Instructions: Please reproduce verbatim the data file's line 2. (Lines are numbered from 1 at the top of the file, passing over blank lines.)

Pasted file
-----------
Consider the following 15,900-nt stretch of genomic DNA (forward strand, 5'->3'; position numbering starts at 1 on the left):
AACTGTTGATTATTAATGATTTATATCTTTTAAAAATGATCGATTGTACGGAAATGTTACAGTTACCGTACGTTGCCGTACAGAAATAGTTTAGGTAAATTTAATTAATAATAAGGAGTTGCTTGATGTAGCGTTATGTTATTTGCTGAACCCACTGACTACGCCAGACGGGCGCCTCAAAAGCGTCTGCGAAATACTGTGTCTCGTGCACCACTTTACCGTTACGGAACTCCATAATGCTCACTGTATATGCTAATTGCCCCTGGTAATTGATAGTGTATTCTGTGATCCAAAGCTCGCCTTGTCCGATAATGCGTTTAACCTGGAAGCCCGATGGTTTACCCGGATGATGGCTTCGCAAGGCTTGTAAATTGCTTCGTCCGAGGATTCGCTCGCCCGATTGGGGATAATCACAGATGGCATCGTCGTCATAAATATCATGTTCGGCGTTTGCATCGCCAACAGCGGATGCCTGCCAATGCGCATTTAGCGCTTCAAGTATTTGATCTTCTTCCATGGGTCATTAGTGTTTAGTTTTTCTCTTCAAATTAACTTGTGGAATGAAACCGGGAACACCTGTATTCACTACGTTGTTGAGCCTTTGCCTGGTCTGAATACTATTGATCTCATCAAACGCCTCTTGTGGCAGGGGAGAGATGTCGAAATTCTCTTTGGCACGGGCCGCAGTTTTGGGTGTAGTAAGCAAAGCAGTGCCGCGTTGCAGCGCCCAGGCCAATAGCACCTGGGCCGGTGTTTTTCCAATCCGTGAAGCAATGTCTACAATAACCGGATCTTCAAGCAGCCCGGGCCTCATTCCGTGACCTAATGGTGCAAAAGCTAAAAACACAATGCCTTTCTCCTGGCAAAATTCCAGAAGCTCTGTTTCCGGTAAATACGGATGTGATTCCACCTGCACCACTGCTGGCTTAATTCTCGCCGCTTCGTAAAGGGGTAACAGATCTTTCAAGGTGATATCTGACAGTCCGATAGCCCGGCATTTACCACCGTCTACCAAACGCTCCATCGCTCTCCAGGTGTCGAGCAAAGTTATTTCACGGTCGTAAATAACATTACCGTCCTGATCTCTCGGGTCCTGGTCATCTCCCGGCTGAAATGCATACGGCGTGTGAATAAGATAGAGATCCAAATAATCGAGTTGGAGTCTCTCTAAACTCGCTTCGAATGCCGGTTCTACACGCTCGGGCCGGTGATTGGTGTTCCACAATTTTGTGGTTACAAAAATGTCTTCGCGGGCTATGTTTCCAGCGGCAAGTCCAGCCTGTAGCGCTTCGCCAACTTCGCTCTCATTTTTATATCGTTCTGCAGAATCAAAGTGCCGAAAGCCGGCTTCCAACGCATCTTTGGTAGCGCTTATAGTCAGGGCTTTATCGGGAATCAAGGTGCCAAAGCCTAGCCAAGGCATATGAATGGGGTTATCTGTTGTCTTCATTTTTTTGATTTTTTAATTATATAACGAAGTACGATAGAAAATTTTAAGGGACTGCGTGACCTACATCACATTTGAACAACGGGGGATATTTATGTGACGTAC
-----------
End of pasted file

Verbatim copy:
AACTGTTGATTATTAATGATTTATATCTTTTAAAAATGATCGATTGTACGGAAATGTTACAGTTACCGTACGTTGCCGTACAGAAATAGTTTAGGTAAATTTAATTAATAATAAGGAGTTGCTTGATGTAGCGTTATGTTATTTGCTGAACCCACTGACTACGCCAGACGGGCGCCTCAAAAGCGTCTGCGAAATACTGTGTCTCGTGCACCACTTTACCGTTACGGAACTCCATAATGCTCACTGTATATGCTAATTGCCCCTGGTAATTGATAGTGTATTCTGTGATCCAAAGCTCGCCTTGTCCGATAATGCGTTTAACCTGGAAGCCCGATGGTTTACCCGGATGATGGCTTCGCAAGGCTTGTAAATTGCTTCGTCCGAGGATTCGCTCGCCCGATTGGGGATAATCACAGATGGCATCGTCGTCATAAATATCATGTTCGGCGTTTGCATCGCCAACAGCGGATGCCTGCCAATGCGCATTTAGCGCTTCAAGTATTTGATCTTCTTCCATGGGTCATTAGTGTTTAGTTTTTCTCTTCAAATTAACTTGTGGAATGAAACCGGGAACACCTGTATTCACTACGTTGTTGAGCCTTTGCCTGGTCTGAATACTATTGATCTCATCAAACGCCTCTTGTGGCAGGGGAGAGATGTCGAAATTCTCTTTGGCACGGGCCGCAGTTTTGGGTGTAGTAAGCAAAGCAGTGCCGCGTTGCAGCGCCCAGGCCAATAGCACCTGGGCCGGTGTTTTTCCAATCCGTGAAGCAATGTCTACAATAACCGGATCTTCAAGCAGCCCGGGCCTCATTCCGTGACCTAATGGTGCAAAAGCTAAAAACACAATGCCTTTCTCCTGGCAAAATTCCAGAAGCTCTGTTTCCGGTAAATACGGATGTGATTCCACCTGCACCACTGCTGGCTTAATTCTCGCCGCTTCGTAAAGGGGTAACAGATCTTTCAAGGTGATATCTGACAGTCCGATAGCCCGGCATTTACCACCGTCTACCAAACGCTCCATCGCTCTCCAGGTGTCGAGCAAAGTTATTTCACGGTCGTAAATAACATTACCGTCCTGATCTCTCGGGTCCTGGTCATCTCCCGGCTGAAATGCATACGGCGTGTGAATAAGATAGAGATCCAAATAATCGAGTTGGAGTCTCTCTAAACTCGCTTCGAATGCCGGTTCTACACGCTCGGGCCGGTGATTGGTGTTCCACAATTTTGTGGTTACAAAAATGTCTTCGCGGGCTATGTTTCCAGCGGCAAGTCCAGCCTGTAGCGCTTCGCCAACTTCGCTCTCATTTTTATATCGTTCTGCAGAATCAAAGTGCCGAAAGCCGGCTTCCAACGCATCTTTGGTAGCGCTTATAGTCAGGGCTTTATCGGGAATCAAGGTGCCAAAGCCTAGCCAAGGCATATGAATGGGGTTATCTGTTGTCTTCATTTTTTTGATTTTTTAATTATATAACGAAGTACGATAGAAAATTTTAAGGGACTGCGTGACCTACATCACATTTGAACAACGGGGGATATTTATGTGACGTAC